Unlike copy, the move statement works even for values containing pointers, because no ownership is copied by moving pointers inside an array. In addition to filling the source with zeros, the pointers are destructed.

let s []byte = [1,2,3,4,5]
// s[1:] is the destination and s is the source
move(s[1:], s)
// Prints 0, 1, 2, 3, 4
println(s[0], s[1], s[2], s[3], s[4])


The clone operator creates a copy of a slice and returns a unique slice. The slice elements must be pure values, i.e. they must not contain any pointers.

The purpose of clone is to gain speed, because internally the compiler can copy the slice in steps of word size, i.e. 8 bytes in one step. The same procedure in Fyr would have to copy the slice element by element. In the case of a slice of bytes, each step could only copy one byte.

If slice elements contain pointers, just copying the data over is not sufficient. The programmer must decide how to treat ownership of the objects pointed to. Therefore, the compiler cannot clone such slices.


The slice statement changes a slice. A slice is a pointer to an underlying array with a range definition. The slice statement changes this range definition. The resulting range must be covered by the underlying array or the program aborts.

The slice statement has three arguments: slice(s, offset, len). The first is the slice to change. This slice must be mutable. The second is an offset relative to the current range start. This offset might be negative. The third is the new length of the slice.

let s []byte = [1,2,3,4,5,6]
var s2 = s[2:]
slice(s2, -1, 3)
// Prints 3, 2, 3, 4
println(len(s2), s2[0], s2[1], s2[2])

In the above example, the slice s defines the range [2:6]. The slice s2 has the range [2-1:2-1+3], e.g. [1:4], and therefore the length 3 as demanded.

Slice Expressions

Index Expressions


The sizeOf operator returns the number of bytes required for storing a certain type in memory. The type of the return value is int.

sizeOf<int64>   // This is 8


The alignedSizeOf operator returns the number of bytes required for storing a certain type in an array includeing alignment. The returned size is always a multiple of the alignment. The type of the return value is int.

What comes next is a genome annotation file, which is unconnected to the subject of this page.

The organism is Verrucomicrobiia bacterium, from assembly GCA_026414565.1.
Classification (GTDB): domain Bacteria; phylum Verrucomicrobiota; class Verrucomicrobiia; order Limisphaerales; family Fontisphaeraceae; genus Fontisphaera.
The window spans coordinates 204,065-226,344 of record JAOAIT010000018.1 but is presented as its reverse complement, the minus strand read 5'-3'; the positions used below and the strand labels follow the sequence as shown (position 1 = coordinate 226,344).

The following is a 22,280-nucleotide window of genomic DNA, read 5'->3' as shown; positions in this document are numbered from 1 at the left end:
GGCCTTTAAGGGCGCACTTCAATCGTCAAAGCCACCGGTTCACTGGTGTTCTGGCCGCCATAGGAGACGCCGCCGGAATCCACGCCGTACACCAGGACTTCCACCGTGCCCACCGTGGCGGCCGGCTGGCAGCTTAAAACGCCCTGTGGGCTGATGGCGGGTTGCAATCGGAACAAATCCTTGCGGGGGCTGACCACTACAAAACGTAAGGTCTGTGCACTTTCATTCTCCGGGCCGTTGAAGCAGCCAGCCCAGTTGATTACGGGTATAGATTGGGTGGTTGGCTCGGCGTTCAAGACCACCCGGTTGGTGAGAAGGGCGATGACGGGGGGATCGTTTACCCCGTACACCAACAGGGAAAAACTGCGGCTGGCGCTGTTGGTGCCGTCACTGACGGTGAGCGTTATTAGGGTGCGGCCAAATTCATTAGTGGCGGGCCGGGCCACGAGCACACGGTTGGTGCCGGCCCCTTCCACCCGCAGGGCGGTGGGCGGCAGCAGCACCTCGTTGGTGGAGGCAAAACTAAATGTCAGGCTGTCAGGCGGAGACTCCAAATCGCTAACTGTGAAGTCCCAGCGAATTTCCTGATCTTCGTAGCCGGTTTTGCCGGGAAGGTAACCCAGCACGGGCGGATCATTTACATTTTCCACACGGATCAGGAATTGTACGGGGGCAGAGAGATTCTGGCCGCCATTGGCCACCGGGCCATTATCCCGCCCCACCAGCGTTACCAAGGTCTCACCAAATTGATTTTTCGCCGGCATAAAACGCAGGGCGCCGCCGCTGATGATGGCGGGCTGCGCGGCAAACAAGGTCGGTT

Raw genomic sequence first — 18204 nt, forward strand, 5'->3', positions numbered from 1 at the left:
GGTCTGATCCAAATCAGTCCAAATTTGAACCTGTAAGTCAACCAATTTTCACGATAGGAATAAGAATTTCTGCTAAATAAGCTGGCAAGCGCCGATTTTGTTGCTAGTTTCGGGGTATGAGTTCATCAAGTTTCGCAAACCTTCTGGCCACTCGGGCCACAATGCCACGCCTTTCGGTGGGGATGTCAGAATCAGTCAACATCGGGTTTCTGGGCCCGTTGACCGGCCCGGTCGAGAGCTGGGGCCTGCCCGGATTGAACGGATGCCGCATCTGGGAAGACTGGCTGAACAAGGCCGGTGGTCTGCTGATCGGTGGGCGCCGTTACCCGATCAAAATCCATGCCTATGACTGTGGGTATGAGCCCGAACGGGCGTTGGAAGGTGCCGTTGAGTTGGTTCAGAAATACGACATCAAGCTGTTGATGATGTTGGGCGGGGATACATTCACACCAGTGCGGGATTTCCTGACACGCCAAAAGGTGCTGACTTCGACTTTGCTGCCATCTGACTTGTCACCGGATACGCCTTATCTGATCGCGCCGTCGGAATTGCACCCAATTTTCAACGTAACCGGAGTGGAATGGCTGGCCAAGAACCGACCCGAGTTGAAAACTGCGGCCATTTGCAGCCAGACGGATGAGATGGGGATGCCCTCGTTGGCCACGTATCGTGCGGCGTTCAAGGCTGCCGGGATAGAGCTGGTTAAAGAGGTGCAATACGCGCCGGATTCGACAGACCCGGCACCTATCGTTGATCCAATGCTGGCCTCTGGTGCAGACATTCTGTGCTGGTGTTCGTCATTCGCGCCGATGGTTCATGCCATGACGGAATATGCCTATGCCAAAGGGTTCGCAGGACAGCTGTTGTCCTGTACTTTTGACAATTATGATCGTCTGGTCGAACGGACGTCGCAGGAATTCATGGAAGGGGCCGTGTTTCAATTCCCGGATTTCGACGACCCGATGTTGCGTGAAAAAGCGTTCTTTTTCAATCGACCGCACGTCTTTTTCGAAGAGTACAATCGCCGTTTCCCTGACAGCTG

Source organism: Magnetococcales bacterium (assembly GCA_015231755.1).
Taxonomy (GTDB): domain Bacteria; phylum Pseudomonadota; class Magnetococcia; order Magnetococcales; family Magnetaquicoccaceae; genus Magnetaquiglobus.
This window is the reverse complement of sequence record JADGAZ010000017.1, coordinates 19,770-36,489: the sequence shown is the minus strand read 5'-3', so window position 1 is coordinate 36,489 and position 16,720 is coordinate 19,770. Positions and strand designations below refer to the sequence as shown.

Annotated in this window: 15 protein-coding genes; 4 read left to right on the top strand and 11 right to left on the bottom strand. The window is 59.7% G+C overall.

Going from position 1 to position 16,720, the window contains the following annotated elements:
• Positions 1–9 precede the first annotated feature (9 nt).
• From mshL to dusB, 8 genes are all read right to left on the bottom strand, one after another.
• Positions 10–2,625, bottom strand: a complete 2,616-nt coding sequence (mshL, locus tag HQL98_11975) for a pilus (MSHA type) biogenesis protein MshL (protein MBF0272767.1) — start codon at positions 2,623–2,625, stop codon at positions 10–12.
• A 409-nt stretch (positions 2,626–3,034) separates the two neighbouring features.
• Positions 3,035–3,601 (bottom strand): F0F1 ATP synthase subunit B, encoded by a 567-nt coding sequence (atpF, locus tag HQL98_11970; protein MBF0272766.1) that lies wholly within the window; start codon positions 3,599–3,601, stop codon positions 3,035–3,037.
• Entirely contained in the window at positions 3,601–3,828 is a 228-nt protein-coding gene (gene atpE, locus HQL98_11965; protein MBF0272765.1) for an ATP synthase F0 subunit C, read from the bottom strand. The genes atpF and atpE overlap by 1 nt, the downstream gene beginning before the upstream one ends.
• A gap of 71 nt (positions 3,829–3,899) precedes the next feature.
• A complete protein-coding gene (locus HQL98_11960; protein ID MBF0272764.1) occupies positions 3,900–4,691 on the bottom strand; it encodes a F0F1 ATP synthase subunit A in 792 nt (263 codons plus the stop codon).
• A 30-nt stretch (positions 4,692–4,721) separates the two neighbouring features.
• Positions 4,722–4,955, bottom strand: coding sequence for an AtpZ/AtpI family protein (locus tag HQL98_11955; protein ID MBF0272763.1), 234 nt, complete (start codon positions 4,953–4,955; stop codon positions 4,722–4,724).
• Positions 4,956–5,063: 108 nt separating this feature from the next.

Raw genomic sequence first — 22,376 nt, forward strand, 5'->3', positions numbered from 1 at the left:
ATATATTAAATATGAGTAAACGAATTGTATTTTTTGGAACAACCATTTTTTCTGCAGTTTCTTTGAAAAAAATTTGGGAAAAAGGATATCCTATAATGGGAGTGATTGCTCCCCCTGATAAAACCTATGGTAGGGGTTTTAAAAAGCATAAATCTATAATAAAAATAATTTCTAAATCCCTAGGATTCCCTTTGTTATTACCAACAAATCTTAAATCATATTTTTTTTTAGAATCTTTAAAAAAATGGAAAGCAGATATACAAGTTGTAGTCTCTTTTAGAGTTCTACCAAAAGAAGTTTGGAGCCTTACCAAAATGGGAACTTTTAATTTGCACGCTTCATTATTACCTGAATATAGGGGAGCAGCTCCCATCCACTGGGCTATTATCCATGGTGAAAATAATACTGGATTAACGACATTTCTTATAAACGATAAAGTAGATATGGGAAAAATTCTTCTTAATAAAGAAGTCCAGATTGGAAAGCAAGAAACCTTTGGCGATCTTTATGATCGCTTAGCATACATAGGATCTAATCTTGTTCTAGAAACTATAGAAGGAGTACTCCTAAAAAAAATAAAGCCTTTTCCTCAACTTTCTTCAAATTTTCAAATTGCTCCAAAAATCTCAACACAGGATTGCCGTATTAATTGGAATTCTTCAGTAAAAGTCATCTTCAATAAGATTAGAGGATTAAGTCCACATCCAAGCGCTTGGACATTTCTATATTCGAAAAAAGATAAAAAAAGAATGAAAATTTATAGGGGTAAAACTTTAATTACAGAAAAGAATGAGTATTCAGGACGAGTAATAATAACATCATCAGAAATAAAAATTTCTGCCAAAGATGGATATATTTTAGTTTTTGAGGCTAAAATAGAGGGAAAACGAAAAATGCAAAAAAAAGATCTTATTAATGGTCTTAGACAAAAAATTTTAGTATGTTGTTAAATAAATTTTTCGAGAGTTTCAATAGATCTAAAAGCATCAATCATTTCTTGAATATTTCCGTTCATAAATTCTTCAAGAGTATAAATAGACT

type Odd struct {
    a int64
    b byte

alignedSizeOf<int64>    // This is 8
alignedSizeOf<Odd>      // This is 16, because Odd has a size of 9
                        // but needs an alignment of 8.

min and max

For every numerical type, the template functions min and max denote the minimum and maximum value that can be stored in a variable of type T. For example min<uint64> is 0.


The take operator can be used on expression with a type containing pointers or references to take these pointers away. take copies the value of its expression, assigns a default value to its expression, and returns the copied value. The only expression allowed for take are variables, member access and array/slice access.

type struct List {
    next *List

var x *List = ...
var y = take(x.next)

In the above example, x.next is a pointer. After take(x.next) executed, the value of x.next is set to null. The previous value is assigned to y instead. Thus, using take it is possible to transfer ownership of pointer values.

take can be used on variable expressions, but most of the time it can be omitted, resulting in slightly better performance.

let y *List = take(x)
let z *List = x

In the case of y = take(x) the null value is written to x. In the case if z = x the value if x is left unchanged, but the compiler does not allow further access to x. Fyr enforces that there is at most one owning pointer. This can be achieved by copying the owning pointer and then assigning zero to the original pointer or by just copying and disallowing access to the original pointer.

Operator Precedence